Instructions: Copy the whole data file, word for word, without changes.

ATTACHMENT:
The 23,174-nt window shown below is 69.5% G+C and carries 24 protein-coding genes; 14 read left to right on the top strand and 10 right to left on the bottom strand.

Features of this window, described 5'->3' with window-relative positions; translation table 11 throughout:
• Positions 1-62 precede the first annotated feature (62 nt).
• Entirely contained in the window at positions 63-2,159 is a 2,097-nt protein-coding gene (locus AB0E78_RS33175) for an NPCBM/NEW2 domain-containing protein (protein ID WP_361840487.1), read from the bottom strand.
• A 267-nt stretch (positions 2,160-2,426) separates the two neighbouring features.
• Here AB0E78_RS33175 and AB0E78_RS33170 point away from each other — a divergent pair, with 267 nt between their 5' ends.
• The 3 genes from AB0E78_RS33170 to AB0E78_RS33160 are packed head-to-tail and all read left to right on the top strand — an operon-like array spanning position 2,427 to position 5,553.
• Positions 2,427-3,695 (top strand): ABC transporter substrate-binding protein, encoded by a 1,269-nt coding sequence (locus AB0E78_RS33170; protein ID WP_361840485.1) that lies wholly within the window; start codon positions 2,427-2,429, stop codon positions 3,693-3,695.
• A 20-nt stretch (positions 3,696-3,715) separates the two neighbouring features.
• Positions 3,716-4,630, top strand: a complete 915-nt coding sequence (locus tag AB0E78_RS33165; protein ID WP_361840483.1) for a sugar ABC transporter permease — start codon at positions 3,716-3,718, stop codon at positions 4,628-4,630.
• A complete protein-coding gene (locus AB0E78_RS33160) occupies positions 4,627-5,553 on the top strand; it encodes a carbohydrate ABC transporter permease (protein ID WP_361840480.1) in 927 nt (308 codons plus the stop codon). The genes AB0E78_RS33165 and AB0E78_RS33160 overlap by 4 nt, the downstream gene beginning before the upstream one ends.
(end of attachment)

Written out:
The 23,174-nt window shown below is 69.5% G+C and carries 24 protein-coding genes; 14 read left to right on the top strand and 10 right to left on the bottom strand.

Features of this window, described 5'->3' with window-relative positions; translation table 11 throughout:
• Positions 1-62 precede the first annotated feature (62 nt).
• Entirely contained in the window at positions 63-2,159 is a 2,097-nt protein-coding gene (locus AB0E78_RS33175) for an NPCBM/NEW2 domain-containing protein (protein ID WP_361840487.1), read from the bottom strand.
• A 267-nt stretch (positions 2,160-2,426) separates the two neighbouring features.
• Here AB0E78_RS33175 and AB0E78_RS33170 point away from each other — a divergent pair, with 267 nt between their 5' ends.
• The 3 genes from AB0E78_RS33170 to AB0E78_RS33160 are packed head-to-tail and all read left to right on the top strand — an operon-like array spanning position 2,427 to position 5,553.
• Positions 2,427-3,695 (top strand): ABC transporter substrate-binding protein, encoded by a 1,269-nt coding sequence (locus AB0E78_RS33170; protein ID WP_361840485.1) that lies wholly within the window; start codon positions 2,427-2,429, stop codon positions 3,693-3,695.
• A 20-nt stretch (positions 3,696-3,715) separates the two neighbouring features.
• Positions 3,716-4,630, top strand: a complete 915-nt coding sequence (locus tag AB0E78_RS33165; protein ID WP_361840483.1) for a sugar ABC transporter permease — start codon at positions 3,716-3,718, stop codon at positions 4,628-4,630.
• A complete protein-coding gene (locus AB0E78_RS33160) occupies positions 4,627-5,553 on the top strand; it encodes a carbohydrate ABC transporter permease (protein ID WP_361840480.1) in 927 nt (308 codons plus the stop codon). The genes AB0E78_RS33165 and AB0E78_RS33160 overlap by 4 nt, the downstream gene beginning before the upstream one ends.